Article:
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Like Nobukatsu’s detractors, Jeanne is simply sick and tired of trying to figure him out; but as da Vinci elegantly puts it, their inability to observe him objectively keeps them from understanding him. Just because he’s a rude, impulsive asshole doesn’t mean he’s not the Savior King Jeanne seeks.

Himiko doesn’t seem to mind him ignoring her, because it’s enough for her fate to be tied to someone with so much potential. Like her, Ichihime, Mitsuhide, Hideyoshi, and da Vinci are all willing to give Nobu the benefit of the doubt, and are certain that no matter what happens, he’s the one to keep an eye on and remain beside. But if he is the lion in the “Strength” card, his betrothed Himiko is the woman supporting it with her own kind of strength.

Prior to this episode we would never have believed Mitsuhide would turn a sniper rifle on Nobukatsu, but the case is coldly but convincingly made. Just as shocking was Himiko’s demise, but it’s her strength, devotion, and love that saves Nobu’s life, so it wasn’t in vain. Nobu appears just as shocked by her action, and the only word he utters this week is “Himiko.” And it’s probably no accident that Jeanne was drawn to where Nobu was just as that tragic scene unfolded.

7_very_goodRating:7 (Very Good)

Nobunaga the Fool – 05

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This episode took a little while to get going, what with the tedious scenes revolving around Nobu learning how to activate his regalia, which could have been edited down. Pretty shoddy of him to outright ignore the existence of Himiko unless he needs something from her, but he can only handle one thing at a time: in this case, using his war giant to defeat Takeda and all his other sundry foes.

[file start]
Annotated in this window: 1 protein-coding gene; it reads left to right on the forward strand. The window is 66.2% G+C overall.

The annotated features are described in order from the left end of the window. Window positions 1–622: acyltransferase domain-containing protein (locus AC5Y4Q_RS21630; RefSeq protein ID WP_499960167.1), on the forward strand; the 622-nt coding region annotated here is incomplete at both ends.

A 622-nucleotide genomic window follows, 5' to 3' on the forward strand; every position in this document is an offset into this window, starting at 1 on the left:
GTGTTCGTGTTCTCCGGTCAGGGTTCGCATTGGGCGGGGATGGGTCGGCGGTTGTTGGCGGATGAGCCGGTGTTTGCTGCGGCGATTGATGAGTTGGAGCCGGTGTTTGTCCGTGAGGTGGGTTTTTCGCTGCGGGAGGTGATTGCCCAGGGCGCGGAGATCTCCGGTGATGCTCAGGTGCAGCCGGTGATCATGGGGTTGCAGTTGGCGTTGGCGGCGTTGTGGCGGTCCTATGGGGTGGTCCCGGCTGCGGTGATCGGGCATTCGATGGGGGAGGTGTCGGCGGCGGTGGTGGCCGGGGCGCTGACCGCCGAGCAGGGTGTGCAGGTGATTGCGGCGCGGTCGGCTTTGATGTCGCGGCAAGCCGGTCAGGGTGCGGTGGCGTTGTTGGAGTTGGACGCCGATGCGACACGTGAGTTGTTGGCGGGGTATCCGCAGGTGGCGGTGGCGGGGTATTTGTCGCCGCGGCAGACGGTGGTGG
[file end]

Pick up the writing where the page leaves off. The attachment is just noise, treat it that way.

But he’s pissed off enough people that they’ve arranged for him to be assassinated in the heat of battle, so it’s up to Mitsuhide to first warn him, and then preemptively serve him a drink laced with a paralytic, to keep him out of said battle. Only the gambit backfires, and Lord Nobuhide leads the fight. For the record, Nobuhide is pretty badass, going up against a far superior foe in Shingen, and after receiving a thorough beating, barring the path of a new-on-the-scene Caesar.

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For his part, Caesar seems singularly interested in breaching the castle so he can pluck Ichihime away, having become smitten at first glance. It’s disappointing that with all the technological liberties thos show takes, it couldn’t take some societal ones while they’re at it, but alas, Himiko and Ichi are stuck standing around watching the men fight. At least Jeanne eventually suits up and provides a crucial assist for Nobu, but in the end, Lord Nobuhide is killed by Caesar, pissing Nobu off to no end (perhaps the “divine anger” the Tower card portended).

While tragic, Nobuhide remarks that his passing, and the passing of the old guard, is necessary so that the new ways that are coming to be in the world can take over; he is the “ice that melts in the spring.” Nobu is now the de facto leader of the Oda clan, but will he rule, or leave that to his brother while he battles rival clans and Caesar? It’s still up in the air for da Vinci, Jeanne, and us, whether he’ll be the savior-king of the star, or its destroyer. In any case, we wouldn’t mind a change of scenery; we’re starting to feel a bit cooped up in Oda Castle.


Rating: 6 (Good)